The food and the wine throughout our stay was superb, and it was a particularly special treat to attend a symphony concert at the Palau de Musica, where the interior modernistic décor was almost as awe inspiring as the concert. Not to be missed was a Flamenco dance and music show after an evening meal of delicious tapas of all sorts. Barcelona, the capital of Catalonia, is unequivocally a Mediterranean city, not only because of its geographic location but above all because of its history, tradition and cultural influences. Barcelona has something for everyone!

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THAILAND VIET NAM TALES .....stories from our travelers

THAILAND VIET NAM EXCURSION - by Richard and Linda Howell
My wife lived in Thailand (a crazed teenager) for two years during the late sixties. She promised to return ever since. I shared her fascination but lobbied equally hard for a Viet Nam side trip. As a result, we developed a two-week Extreme Travel Package - thanks to Reda.

Over coffee, Linda and I listed our confusing collage of "must do/see" items. Reda took notes and just smiled at the excess: Buddha, Bangkok, Hill Country, elephants, Phuket beaches, scuba diving, Orient Express, then Saigon, tunnel tour, Trang Bang, the Mekong --oh, we had it go'n on! And we did it all, but it was a very ambitious 18-day blitz.

The particulars of our trip may not match your interests. So feel free to dog-ear your own favorite guidebooks. Nevertheless, here's Food for Thought.

ENROUTE. As time zones go, Southeast Asia is 12 hours away from these parts. Point is, you can get there going either direction. We trekked Westward. As we flew from Minneapolis we were amazed to see the flight path tracking sharply north -- east of the Canadian Rockies, east and then North of Alaska, then finally arching South through the KAMCHATKA peninsula, and into Japan. I confirmed it on a globe - a round thing. Makes sense. That leg totaled 12 hours followed by a short sushi layover then 6 more hours into Bangkok. Anyway you technique it, the flight is a long haul. Do it First Class. It's mo' bucks, but mo' fun.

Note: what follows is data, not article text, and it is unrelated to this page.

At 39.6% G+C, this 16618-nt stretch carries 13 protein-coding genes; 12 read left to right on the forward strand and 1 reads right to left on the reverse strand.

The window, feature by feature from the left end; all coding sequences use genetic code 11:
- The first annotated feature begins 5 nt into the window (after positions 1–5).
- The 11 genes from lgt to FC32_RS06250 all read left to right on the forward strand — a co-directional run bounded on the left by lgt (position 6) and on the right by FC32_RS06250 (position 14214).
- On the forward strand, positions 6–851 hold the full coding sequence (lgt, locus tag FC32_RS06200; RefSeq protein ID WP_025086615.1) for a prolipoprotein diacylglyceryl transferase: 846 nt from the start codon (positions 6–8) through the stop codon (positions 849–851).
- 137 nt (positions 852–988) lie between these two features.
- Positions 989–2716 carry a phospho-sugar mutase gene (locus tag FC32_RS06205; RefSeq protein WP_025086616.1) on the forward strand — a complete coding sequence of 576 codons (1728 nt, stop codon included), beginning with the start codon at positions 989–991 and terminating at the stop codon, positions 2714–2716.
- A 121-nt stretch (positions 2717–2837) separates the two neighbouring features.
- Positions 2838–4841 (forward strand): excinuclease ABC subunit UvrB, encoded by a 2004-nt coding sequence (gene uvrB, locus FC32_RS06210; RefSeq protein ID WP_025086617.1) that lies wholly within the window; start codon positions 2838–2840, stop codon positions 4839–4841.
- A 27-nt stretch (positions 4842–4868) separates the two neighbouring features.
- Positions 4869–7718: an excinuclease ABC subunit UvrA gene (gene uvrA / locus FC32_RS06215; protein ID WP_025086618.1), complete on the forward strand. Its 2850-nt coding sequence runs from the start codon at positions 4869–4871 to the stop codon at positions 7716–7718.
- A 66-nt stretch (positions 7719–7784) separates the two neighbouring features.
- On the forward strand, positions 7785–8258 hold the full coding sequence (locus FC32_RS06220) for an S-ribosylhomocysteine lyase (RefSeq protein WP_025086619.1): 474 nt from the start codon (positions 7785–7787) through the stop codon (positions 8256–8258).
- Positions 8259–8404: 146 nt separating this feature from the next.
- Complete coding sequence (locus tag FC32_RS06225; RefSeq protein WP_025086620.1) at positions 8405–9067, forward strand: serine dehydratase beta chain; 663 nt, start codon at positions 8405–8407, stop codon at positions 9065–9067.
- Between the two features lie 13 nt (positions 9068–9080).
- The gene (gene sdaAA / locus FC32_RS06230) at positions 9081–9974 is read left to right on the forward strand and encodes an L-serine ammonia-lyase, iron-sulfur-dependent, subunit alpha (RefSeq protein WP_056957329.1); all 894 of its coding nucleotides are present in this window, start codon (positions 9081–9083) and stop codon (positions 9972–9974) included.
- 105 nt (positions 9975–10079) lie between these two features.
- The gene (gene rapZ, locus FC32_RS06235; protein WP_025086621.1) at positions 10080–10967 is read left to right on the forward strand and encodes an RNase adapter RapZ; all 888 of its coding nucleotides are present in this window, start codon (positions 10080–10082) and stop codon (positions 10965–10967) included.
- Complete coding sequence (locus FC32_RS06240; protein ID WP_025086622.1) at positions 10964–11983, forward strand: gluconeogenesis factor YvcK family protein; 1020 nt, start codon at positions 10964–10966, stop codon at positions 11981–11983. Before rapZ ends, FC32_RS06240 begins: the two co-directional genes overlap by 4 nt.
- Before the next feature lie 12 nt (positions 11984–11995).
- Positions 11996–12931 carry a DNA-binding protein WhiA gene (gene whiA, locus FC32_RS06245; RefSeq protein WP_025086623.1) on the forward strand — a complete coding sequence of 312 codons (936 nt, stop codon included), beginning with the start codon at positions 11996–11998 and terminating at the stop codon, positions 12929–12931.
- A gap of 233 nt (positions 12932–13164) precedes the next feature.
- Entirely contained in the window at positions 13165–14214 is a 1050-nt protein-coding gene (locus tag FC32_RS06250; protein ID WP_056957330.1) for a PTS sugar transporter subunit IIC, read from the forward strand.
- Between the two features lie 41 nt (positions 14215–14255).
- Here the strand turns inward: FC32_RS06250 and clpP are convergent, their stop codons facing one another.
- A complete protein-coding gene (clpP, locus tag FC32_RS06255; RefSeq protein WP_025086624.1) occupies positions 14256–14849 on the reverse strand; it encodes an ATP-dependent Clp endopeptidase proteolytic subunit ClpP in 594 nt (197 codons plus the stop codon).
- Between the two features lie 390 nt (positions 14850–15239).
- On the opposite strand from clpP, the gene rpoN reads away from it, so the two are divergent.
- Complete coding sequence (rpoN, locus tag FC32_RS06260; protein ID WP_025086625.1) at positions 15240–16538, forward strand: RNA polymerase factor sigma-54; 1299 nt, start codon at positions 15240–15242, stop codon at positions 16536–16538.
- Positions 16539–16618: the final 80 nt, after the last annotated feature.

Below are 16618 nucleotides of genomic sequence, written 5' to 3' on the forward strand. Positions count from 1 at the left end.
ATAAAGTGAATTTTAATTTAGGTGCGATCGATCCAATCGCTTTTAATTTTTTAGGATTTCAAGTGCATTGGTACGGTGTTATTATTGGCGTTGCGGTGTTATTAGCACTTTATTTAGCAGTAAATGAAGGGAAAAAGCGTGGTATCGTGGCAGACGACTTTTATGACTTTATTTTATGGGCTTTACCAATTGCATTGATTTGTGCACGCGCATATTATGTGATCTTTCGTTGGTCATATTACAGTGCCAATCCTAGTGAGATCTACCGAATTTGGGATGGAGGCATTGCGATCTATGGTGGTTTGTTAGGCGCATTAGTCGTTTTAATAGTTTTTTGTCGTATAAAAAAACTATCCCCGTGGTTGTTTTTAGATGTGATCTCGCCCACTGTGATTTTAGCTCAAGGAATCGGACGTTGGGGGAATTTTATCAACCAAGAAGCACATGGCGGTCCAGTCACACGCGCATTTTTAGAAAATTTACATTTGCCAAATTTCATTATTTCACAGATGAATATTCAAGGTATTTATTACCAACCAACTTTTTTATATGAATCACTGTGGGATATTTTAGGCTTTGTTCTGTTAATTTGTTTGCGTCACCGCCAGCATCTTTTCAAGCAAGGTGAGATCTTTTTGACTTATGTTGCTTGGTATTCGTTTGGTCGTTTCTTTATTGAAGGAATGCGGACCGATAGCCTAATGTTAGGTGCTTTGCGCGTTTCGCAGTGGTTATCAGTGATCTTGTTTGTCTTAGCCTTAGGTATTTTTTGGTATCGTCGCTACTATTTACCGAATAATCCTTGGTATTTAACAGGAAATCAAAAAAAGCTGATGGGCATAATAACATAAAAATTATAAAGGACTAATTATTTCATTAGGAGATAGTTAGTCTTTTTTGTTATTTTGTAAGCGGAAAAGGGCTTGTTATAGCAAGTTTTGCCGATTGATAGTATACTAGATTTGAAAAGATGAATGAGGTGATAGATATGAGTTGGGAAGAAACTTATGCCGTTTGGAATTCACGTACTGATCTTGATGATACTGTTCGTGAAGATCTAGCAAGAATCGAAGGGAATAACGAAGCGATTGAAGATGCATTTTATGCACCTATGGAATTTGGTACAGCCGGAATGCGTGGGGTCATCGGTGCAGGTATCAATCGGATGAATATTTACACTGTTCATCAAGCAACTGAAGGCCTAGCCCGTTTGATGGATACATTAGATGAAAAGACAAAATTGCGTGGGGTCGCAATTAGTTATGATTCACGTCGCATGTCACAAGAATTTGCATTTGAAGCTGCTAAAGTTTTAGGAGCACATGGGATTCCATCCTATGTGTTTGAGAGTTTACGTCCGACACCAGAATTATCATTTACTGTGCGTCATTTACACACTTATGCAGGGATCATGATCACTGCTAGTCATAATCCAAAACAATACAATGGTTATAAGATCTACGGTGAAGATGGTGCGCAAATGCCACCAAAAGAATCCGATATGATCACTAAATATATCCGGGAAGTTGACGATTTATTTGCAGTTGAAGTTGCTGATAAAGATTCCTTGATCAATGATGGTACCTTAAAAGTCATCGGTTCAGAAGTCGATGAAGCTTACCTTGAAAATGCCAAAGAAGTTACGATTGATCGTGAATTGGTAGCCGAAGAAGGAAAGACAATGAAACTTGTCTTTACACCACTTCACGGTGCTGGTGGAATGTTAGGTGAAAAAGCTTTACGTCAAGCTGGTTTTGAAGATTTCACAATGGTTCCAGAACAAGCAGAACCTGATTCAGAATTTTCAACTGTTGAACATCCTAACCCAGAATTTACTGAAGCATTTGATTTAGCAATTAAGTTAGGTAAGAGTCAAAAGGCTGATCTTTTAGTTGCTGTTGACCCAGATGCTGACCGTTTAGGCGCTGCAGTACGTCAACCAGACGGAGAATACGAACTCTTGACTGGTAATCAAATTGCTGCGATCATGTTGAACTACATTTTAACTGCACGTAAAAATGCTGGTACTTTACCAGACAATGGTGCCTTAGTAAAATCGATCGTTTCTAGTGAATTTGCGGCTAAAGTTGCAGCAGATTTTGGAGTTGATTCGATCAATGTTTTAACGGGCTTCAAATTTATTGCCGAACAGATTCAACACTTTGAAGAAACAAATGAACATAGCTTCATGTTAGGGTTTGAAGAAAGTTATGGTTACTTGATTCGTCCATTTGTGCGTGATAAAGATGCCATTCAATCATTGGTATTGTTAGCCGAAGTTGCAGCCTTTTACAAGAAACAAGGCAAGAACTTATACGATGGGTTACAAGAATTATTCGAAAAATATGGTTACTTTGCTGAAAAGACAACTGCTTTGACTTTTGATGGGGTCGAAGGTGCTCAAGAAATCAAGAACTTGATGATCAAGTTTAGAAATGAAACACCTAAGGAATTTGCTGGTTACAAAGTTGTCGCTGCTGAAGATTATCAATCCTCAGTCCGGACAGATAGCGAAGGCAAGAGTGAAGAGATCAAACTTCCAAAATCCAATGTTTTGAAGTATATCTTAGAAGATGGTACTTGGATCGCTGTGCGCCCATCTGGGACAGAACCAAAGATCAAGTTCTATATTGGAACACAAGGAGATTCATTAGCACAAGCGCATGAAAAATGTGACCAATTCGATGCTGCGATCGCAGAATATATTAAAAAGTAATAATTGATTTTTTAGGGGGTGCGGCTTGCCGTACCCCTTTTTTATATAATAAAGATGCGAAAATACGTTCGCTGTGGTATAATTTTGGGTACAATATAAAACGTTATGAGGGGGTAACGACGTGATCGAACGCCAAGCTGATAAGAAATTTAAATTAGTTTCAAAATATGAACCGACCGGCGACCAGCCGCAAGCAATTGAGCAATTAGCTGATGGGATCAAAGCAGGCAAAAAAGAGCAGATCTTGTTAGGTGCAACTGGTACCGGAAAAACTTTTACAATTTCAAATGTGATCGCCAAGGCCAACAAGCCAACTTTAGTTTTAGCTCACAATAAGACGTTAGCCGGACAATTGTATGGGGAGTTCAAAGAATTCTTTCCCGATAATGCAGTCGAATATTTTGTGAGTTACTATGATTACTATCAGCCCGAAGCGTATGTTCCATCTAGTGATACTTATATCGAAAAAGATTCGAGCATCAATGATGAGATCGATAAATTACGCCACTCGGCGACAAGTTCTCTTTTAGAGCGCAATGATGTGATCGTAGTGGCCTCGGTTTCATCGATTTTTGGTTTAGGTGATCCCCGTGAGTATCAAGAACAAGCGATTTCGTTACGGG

ODDS'N ENDS. Weather wise, Bangkok in October was about right - or we just lucked out with a nice weather blend. We loved the big mother Marriott - a lovely residence. It certainly was not hidden away or quaint, but definitely spacious, open, tropical and caloric, and right on the river - the pulsing artery of the city. The Chao Phraya River gets you anywhere - no hassles. Well, I should admit we cheated: we toddlered behind guides (three total for the trip) who expertly eliminated all hassles, but more importantly, eliminated all time wasting. Furthermore, we enjoyed their company and insights.

One of our pastimes became the challenge of getting the guides to go "unplugged" -- extracting their personal observations - esp. in Saigon: "Monks always have the new motor scooters!" That's priceless stuff. On the subject of guides, yes, the days were packaged. Maybe that sounds too touristy, but we helped do the pre-trip packaging the best we could. And once in country, day-to-day corrections were permissible - with some heads up to the team. But down the Mekong River, in Vietnam, Saigon Tours held a shorter leash. The "state" is still in control.